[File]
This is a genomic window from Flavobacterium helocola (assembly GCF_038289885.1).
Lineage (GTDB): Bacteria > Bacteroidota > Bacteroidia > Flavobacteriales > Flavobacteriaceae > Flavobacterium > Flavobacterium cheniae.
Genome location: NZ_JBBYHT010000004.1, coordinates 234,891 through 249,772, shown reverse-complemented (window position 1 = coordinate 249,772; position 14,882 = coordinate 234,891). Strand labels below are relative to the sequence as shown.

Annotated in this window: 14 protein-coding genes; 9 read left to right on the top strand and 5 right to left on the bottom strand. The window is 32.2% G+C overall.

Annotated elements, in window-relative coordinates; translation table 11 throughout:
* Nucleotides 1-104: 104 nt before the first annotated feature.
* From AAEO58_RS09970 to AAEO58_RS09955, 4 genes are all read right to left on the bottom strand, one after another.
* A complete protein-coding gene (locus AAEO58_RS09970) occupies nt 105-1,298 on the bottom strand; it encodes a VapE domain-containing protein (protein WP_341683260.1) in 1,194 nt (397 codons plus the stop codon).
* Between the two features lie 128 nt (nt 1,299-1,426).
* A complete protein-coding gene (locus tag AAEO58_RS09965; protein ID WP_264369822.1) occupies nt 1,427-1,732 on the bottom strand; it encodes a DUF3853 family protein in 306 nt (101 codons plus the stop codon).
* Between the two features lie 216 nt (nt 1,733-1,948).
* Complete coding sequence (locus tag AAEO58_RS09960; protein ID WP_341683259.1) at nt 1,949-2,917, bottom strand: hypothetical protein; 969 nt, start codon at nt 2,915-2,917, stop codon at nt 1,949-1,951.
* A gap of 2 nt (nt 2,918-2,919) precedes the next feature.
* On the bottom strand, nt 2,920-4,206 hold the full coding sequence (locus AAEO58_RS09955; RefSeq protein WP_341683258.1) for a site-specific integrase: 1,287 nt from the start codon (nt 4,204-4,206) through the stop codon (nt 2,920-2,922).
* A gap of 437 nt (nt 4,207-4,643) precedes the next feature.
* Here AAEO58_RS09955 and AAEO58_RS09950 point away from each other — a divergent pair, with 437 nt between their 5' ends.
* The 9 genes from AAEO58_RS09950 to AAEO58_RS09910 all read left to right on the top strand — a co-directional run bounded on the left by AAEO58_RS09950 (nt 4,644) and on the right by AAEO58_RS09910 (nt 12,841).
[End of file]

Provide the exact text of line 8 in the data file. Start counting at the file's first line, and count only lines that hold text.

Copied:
* A complete protein-coding gene (locus AAEO58_RS09970) occupies nt 105-1,298 on the bottom strand; it encodes a VapE domain-containing protein (protein WP_341683260.1) in 1,194 nt (397 codons plus the stop codon).